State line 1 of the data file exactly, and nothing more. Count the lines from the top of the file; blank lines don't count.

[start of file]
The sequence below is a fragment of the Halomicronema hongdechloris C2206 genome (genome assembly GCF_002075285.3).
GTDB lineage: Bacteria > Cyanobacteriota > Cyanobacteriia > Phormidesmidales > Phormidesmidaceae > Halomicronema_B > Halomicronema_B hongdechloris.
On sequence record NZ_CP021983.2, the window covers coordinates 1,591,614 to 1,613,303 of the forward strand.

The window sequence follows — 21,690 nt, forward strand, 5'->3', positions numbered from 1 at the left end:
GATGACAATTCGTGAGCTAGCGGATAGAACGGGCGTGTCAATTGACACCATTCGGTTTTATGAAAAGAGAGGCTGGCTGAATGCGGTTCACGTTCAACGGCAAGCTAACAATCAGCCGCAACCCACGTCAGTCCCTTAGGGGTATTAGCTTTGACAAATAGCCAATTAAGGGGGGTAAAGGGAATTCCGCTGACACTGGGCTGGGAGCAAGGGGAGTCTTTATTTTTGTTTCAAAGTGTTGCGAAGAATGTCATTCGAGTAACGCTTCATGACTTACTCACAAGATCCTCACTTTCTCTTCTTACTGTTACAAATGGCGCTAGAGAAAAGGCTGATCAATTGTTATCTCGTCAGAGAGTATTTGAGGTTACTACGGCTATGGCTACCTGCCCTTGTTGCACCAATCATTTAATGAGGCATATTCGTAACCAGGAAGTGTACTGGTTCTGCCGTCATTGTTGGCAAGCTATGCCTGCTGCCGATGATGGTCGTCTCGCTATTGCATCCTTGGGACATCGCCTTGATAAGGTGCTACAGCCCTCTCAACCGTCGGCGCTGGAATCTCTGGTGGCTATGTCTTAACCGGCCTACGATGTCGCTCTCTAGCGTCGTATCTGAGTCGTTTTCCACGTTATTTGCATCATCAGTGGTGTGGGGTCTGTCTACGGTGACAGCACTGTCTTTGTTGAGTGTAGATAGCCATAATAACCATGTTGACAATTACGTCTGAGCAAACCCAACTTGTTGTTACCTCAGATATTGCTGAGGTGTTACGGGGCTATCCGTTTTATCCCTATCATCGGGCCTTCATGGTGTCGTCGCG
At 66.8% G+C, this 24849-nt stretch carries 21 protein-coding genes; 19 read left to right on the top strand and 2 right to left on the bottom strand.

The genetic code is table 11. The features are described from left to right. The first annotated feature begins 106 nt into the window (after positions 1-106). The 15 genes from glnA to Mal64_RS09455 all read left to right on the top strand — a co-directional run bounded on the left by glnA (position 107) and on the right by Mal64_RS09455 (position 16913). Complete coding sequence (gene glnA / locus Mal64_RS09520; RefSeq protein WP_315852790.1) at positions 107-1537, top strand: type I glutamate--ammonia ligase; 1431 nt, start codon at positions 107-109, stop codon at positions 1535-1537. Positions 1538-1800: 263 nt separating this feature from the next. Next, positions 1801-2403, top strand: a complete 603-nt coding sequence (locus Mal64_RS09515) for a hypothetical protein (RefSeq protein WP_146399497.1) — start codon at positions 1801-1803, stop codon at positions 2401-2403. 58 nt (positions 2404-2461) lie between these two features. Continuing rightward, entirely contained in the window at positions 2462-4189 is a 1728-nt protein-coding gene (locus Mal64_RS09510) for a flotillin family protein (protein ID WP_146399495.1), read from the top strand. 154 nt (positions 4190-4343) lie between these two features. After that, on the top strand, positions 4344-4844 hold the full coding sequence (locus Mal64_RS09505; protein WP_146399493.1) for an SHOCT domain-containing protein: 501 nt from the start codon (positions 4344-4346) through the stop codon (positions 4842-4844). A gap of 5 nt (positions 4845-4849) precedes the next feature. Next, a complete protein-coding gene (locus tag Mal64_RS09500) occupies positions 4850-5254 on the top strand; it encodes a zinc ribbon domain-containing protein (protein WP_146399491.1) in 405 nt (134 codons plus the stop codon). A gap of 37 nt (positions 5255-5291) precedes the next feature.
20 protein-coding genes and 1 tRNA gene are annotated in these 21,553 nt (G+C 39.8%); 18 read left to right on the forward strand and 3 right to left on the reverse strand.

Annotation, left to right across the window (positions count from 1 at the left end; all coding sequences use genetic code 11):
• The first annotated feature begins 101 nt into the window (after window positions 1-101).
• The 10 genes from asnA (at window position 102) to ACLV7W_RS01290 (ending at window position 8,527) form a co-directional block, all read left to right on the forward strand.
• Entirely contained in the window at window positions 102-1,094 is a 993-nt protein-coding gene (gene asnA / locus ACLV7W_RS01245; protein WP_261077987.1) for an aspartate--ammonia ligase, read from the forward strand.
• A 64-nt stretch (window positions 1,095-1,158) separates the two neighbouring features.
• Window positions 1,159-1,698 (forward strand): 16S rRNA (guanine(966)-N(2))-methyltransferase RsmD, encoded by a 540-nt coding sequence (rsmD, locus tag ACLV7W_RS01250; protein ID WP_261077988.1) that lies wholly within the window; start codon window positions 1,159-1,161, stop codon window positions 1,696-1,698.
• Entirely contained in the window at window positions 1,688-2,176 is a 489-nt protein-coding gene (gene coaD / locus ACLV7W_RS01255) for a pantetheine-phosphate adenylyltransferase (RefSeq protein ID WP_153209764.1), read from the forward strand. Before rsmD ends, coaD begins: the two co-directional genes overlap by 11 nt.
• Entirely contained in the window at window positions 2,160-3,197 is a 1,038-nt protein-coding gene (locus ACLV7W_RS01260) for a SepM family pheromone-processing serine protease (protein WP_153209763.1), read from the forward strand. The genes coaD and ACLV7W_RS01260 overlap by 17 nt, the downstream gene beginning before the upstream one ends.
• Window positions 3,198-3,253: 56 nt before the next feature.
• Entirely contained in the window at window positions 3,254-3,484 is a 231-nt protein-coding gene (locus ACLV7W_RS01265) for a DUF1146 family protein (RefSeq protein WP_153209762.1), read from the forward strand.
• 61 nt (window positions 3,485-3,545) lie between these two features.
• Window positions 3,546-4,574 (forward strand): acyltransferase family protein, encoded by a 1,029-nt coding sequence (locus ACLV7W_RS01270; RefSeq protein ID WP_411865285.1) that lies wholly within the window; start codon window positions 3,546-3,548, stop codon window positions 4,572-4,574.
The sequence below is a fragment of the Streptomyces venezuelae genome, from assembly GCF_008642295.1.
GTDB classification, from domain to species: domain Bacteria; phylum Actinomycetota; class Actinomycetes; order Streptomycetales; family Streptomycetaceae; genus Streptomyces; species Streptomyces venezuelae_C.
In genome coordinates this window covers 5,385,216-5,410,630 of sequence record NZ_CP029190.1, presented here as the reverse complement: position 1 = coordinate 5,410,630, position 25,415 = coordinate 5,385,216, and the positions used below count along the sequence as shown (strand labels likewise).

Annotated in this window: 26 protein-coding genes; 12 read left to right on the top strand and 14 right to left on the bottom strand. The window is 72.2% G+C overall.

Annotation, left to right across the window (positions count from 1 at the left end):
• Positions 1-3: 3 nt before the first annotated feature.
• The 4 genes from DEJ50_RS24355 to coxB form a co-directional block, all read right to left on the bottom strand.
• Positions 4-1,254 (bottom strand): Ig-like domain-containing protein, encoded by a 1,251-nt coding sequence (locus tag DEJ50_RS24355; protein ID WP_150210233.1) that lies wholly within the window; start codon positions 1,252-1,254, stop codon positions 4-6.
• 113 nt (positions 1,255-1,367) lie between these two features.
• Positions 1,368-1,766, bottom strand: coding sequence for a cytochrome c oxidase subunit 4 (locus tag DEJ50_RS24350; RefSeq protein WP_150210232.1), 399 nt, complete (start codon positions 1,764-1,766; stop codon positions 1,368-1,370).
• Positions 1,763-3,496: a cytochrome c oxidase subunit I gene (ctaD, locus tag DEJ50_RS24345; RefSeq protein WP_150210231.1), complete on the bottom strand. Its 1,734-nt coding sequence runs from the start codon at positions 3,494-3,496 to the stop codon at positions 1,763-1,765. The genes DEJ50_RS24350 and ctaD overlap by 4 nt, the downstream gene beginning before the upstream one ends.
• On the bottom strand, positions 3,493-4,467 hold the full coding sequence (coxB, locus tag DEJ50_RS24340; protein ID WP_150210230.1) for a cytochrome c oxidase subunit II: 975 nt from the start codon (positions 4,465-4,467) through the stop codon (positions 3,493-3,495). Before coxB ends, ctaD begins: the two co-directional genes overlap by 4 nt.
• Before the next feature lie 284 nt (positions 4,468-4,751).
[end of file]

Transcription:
The sequence below is a fragment of the Halomicronema hongdechloris C2206 genome (genome assembly GCF_002075285.3).